This was your salesman's reply:

"The only difference between the 2014 and 2015 Smart is a digit in the VIN.  If its not the car I promised then you will have your deposit refunded no questions asked.  I will let you know when Smart trucks the car North to us."

          No acknowledgement that I ordered the current model year—not next year's—and no explanation. 

          Is this how all customer's are treated?  If I had ordered an expensive Mercedes and the next model year arrived instead, would I have been provided full explanations or would I also just be encouraged to request a refund?

          I want to understand this mix-up.  Is it only mine or an entire shipment?  Does this happen routinely when new model years come out or is it the first?  Was the mistake made when the order was submitted or on the factory's end?  What is your best educated guess on arrival?

          I don't intend to wait until September.  I ordered a convertible in February so that I could enjoy the top down this summer.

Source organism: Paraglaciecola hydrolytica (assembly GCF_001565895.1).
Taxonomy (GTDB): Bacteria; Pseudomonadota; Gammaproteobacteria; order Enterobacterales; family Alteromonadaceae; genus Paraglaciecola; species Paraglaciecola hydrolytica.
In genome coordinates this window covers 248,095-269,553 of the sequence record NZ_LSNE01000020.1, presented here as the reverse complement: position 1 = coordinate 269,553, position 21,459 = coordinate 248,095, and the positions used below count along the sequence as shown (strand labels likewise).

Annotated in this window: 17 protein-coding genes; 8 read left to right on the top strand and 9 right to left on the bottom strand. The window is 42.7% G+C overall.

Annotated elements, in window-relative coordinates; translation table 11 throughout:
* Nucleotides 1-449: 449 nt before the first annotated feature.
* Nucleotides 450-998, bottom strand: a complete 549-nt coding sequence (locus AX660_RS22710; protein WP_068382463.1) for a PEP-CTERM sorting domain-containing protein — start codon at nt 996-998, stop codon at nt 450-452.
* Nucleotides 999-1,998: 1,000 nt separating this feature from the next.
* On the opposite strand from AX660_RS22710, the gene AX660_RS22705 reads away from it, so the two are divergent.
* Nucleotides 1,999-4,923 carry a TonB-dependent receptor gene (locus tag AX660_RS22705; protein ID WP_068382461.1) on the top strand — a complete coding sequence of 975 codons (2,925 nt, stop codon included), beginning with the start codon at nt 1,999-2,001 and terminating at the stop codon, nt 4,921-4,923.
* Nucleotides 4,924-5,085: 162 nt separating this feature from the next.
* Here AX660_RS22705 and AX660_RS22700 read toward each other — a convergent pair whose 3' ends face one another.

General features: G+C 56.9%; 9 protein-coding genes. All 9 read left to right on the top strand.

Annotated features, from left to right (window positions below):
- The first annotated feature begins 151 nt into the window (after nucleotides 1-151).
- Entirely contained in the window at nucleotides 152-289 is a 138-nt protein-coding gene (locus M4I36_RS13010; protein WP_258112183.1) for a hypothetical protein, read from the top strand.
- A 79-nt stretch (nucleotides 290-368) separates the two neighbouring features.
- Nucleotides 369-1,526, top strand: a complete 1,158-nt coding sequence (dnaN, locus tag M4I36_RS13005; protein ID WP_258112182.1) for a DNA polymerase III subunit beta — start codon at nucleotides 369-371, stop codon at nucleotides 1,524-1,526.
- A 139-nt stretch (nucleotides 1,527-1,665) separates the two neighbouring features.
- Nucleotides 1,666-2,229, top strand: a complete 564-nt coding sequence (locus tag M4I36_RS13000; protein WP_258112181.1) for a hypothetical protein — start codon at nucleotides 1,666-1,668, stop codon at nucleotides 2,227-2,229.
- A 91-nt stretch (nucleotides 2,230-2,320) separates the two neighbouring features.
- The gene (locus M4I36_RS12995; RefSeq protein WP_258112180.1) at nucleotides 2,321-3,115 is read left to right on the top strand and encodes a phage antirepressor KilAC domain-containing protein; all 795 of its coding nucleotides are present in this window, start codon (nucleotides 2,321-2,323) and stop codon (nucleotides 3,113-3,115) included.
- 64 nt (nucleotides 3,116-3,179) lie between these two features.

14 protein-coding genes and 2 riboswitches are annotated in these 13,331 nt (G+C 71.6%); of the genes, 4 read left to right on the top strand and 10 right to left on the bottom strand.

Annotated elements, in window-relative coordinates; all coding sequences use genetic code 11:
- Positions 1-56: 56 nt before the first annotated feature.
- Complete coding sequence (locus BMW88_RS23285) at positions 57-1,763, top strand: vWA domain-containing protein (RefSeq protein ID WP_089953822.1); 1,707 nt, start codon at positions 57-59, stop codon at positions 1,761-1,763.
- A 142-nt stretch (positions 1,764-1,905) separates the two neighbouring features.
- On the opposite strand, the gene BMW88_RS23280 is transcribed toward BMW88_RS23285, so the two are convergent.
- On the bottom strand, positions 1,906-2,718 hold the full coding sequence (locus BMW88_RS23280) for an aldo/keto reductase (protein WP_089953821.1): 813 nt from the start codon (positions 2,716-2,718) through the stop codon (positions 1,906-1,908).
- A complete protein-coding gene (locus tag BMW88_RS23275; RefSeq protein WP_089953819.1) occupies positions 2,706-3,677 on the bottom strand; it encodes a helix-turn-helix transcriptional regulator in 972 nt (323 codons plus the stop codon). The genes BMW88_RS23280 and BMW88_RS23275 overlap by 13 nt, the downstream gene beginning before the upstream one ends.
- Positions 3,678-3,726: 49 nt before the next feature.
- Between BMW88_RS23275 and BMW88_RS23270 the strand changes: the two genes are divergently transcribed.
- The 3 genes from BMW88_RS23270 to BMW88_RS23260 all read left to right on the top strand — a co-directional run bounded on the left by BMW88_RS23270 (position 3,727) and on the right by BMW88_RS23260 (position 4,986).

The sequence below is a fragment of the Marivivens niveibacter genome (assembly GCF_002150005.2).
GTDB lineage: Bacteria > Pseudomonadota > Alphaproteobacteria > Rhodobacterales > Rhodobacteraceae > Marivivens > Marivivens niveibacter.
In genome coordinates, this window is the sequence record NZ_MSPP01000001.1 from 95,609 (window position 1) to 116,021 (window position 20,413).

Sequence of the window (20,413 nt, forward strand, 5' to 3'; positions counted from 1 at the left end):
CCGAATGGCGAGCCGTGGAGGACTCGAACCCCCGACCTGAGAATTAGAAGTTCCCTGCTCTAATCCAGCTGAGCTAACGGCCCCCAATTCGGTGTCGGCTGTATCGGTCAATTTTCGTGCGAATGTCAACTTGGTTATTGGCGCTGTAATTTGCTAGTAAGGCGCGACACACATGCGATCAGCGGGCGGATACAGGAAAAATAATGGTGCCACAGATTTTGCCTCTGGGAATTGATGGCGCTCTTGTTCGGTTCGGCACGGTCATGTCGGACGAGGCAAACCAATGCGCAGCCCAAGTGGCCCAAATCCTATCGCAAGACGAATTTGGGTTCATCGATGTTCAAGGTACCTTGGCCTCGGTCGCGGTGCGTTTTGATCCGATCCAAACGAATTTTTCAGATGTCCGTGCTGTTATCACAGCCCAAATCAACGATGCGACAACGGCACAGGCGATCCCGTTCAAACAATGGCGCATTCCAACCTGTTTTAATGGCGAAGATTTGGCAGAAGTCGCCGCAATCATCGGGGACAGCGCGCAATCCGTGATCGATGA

I do not want to have any more dealings with that salesman; he should focus his derisive 140 character messages on young tweeters and not on people who've already bought a car or three in the past.


Veach Glines

Mr. Glines,

          I apologize for my salesman's seemingly emotionless, flippant, curt and non-helpful email message.

          I have reviewed the order and determined that indeed your order was originally processed as a model year 2014 but was switched by the factory due to the changeover from one model year to the next.  I am working with the smart brand people, now, to see when we might be able to get the vehicle from the port.  I will let you know as soon as I hear from them.

          Until I can get a definitive answer, I would like to offer you a Smart convertible to drive.  Although it will not be the car you ordered, I am hoping that it would be a satisfactory short term solution.

          Per your request, I removed the salesman from your file and added a new salesman.  I have cc’d him on this message and will make sure he connects with you right away to update you and make arrangements for alternate transportation. 

Thank you,

General Manager

Yesterday I met with the General Manager who gave me a 2013 smart cabriolet to use until my 2014 2015 arrives or they locate one in stock somewhere.  Thank you smart center of Portland.